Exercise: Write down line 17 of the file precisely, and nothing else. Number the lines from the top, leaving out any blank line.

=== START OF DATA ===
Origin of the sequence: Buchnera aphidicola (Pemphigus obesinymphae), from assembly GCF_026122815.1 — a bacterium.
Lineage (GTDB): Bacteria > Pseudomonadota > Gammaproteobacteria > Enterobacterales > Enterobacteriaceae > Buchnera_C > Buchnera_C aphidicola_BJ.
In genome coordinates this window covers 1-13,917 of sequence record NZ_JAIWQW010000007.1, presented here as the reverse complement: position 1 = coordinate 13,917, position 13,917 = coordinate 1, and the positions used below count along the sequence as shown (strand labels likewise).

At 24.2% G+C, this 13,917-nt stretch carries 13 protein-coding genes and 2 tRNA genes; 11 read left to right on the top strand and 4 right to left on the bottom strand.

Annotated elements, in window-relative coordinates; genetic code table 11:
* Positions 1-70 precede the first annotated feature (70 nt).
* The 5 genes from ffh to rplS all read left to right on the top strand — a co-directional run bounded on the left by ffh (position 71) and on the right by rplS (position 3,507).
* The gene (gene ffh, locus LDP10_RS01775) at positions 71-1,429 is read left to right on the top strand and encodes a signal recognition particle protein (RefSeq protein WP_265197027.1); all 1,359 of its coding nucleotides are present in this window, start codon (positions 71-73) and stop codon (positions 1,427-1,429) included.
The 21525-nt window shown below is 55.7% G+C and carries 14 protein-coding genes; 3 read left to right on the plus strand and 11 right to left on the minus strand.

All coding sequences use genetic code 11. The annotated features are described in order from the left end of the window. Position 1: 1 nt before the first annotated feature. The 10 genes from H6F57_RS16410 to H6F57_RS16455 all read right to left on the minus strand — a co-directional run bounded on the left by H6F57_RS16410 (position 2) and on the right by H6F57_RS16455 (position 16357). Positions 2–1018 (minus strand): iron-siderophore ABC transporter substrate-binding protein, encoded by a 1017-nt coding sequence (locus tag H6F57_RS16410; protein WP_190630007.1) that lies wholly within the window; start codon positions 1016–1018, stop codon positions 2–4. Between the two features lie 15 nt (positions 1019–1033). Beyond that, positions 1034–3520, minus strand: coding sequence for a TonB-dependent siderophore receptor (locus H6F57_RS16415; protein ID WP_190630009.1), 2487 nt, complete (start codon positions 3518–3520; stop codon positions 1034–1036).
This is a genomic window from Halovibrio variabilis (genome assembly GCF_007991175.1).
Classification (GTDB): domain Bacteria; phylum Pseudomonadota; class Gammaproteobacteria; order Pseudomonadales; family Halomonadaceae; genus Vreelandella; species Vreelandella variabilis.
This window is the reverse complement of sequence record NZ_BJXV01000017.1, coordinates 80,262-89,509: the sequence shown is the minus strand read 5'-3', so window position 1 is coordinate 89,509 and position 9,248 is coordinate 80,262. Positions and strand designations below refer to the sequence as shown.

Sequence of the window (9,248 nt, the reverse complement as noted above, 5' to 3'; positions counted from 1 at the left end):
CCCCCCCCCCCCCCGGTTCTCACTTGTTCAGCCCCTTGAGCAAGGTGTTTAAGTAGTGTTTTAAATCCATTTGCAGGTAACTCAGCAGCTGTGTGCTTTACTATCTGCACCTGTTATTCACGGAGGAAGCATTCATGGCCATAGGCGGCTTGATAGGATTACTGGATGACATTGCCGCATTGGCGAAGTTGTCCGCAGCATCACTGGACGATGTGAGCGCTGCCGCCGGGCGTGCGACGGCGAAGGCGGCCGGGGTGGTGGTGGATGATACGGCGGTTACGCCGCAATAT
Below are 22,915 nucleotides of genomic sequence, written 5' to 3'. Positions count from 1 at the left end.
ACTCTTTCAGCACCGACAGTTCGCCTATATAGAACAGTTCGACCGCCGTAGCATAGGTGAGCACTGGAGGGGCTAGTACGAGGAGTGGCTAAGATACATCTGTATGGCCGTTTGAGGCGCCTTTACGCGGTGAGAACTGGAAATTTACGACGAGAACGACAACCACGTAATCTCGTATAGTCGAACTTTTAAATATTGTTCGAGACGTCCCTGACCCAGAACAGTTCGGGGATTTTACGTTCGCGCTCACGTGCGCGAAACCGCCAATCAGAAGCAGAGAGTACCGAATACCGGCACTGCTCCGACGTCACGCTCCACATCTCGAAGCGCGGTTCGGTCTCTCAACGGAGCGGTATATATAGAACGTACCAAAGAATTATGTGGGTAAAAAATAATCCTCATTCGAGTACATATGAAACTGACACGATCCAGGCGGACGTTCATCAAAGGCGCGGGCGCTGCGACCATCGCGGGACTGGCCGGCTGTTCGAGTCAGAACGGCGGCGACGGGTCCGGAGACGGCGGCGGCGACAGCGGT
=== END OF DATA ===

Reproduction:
ACTCTTTCAGCACCGACAGTTCGCCTATATAGAACAGTTCGACCGCCGTAGCATAGGTGAGCACTGGAGGGGCTAGTACGAGGAGTGGCTAAGATACATCTGTATGGCCGTTTGAGGCGCCTTTACGCGGTGAGAACTGGAAATTTACGACGAGAACGACAACCACGTAATCTCGTATAGTCGAACTTTTAAATATTGTTCGAGACGTCCCTGACCCAGAACAGTTCGGGGATTTTACGTTCGCGCTCACGTGCGCGAAACCGCCAATCAGAAGCAGAGAGTACCGAATACCGGCACTGCTCCGACGTCACGCTCCACATCTCGAAGCGCGGTTCGGTCTCTCAACGGAGCGGTATATATAGAACGTACCAAAGAATTATGTGGGTAAAAAATAATCCTCATTCGAGTACATATGAAACTGACACGATCCAGGCGGACGTTCATCAAAGGCGCGGGCGCTGCGACCATCGCGGGACTGGCCGGCTGTTCGAGTCAGAACGGCGGCGACGGGTCCGGAGACGGCGGCGGCGACAGCGGT